Here's how you really get roped in: Amid the vastness of the Internet and its infinite typing monkeys, you'll discover 4 or 5 or 26 fellow travelers who also believe that blueberry yogurt is the answer. Sweet corroboration! This evidence locks in your conclusion, and a new congregation has formed: the cult of eschewing blueberry yogurt.

Faith will soon be tested. On some days without blueberry yogurt, you'll still get reflux (but NOT AS OFTEN!!!!). On some days without reflux, you will have eaten blueberry yogurt (a FLUKE!!!! There's also an X-FACTOR!!!!). These results would challenge the faith of non-believers, but you are fervid, standing by your conclusion while acknowledging that the problem is subtle and multi-faceted. However: you're making progress in sussing out the full truth!

The intermittence of the problem has sucked you in. It's like a reverse slot machine that pays out continuously and briefly stops once in a while. No matter what you do, you'll feel smart - you're doing it right! - most of the time. Each new move feels like it's working, while every queasy bout feels like some nagging x-factor you've not quite closed in on.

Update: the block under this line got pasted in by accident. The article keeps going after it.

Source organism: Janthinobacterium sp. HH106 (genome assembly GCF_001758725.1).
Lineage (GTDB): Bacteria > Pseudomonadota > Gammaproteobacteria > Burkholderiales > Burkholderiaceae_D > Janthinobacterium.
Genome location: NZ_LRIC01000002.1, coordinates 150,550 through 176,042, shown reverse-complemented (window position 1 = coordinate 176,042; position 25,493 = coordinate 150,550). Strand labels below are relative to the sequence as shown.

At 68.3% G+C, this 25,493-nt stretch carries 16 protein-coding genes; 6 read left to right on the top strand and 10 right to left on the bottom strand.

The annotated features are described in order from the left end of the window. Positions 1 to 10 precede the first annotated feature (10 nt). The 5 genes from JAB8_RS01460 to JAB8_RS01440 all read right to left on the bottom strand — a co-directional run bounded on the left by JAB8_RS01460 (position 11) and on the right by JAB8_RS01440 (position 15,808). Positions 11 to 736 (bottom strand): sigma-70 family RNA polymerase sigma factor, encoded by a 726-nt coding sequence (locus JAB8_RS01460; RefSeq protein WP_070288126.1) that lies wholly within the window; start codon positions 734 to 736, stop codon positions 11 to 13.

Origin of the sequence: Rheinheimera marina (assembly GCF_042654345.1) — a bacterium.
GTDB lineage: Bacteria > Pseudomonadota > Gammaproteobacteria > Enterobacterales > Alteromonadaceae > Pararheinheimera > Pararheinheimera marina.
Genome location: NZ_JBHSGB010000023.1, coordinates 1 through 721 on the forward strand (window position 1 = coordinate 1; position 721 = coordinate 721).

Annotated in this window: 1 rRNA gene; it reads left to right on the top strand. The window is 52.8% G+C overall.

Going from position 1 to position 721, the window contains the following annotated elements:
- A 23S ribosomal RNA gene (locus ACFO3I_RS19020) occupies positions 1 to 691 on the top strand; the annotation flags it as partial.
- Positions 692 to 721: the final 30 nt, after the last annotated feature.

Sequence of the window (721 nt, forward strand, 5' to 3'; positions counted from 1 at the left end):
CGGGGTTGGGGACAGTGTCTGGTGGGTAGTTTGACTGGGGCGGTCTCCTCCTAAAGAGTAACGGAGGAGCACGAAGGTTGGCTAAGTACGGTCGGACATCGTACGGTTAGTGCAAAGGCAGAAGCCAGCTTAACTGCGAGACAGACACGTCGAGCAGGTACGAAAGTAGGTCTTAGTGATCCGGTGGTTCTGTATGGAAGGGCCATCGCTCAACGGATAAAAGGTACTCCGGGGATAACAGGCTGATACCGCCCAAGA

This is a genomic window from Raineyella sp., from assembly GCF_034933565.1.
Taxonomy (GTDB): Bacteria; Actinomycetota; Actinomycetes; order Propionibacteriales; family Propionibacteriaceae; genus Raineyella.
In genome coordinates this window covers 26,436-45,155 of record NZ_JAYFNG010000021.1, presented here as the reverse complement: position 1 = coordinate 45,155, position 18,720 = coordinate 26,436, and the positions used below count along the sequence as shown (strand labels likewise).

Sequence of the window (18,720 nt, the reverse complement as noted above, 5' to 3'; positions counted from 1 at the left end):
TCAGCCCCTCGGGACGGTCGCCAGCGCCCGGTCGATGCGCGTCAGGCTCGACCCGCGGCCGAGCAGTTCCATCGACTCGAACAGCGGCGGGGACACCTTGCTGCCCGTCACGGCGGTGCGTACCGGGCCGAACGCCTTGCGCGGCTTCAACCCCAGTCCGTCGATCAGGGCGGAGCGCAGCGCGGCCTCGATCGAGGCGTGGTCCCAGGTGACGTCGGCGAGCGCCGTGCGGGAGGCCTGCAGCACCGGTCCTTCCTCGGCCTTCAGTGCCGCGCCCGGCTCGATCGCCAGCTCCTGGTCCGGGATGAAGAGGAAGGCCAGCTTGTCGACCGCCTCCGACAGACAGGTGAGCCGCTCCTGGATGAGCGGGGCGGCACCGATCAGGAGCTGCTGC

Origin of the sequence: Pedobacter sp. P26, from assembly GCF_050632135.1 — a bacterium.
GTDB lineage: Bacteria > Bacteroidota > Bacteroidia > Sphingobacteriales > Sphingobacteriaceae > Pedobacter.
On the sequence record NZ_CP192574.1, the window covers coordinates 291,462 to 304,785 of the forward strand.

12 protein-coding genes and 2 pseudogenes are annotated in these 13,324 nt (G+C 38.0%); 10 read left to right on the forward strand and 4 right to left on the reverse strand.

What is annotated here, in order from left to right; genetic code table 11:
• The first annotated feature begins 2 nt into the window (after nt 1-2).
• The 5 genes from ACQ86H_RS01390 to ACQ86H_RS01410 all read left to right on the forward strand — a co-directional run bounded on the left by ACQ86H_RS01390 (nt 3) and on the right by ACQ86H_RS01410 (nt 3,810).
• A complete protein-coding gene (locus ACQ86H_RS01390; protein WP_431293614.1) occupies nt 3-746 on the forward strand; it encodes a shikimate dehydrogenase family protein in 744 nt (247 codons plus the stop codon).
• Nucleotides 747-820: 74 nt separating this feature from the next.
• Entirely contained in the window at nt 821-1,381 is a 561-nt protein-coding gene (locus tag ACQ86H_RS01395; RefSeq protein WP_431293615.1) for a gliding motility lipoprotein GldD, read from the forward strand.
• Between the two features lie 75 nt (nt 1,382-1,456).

In a bullish market, day traders feel like geniuses, because the overall rising market proves every move wise. But markets always dip!
Progress seems to be made. Most of the time you feel good! Hard-won insight like the blueberry yogurt revelation has helped a lot! If you’d made even a cursory effort to track and log your condition - nobody does! - you'd observe that the outcome has always been more or less constant. Nonetheless, we're getting on top of this thing. We're all considerably above average.

Intermittent problems are the big peril with refurbished tech. Easily detected, well-understood problems will generally be addressed, but items may be returned due to intermittent issues, and there's no protocol for checking/fixing them because they're inherently hard to detect (much less repair). Of course buying new is also a risk, but I'd imagine that returned items turned around via refurbishing tend to have a greater frequency of such issues.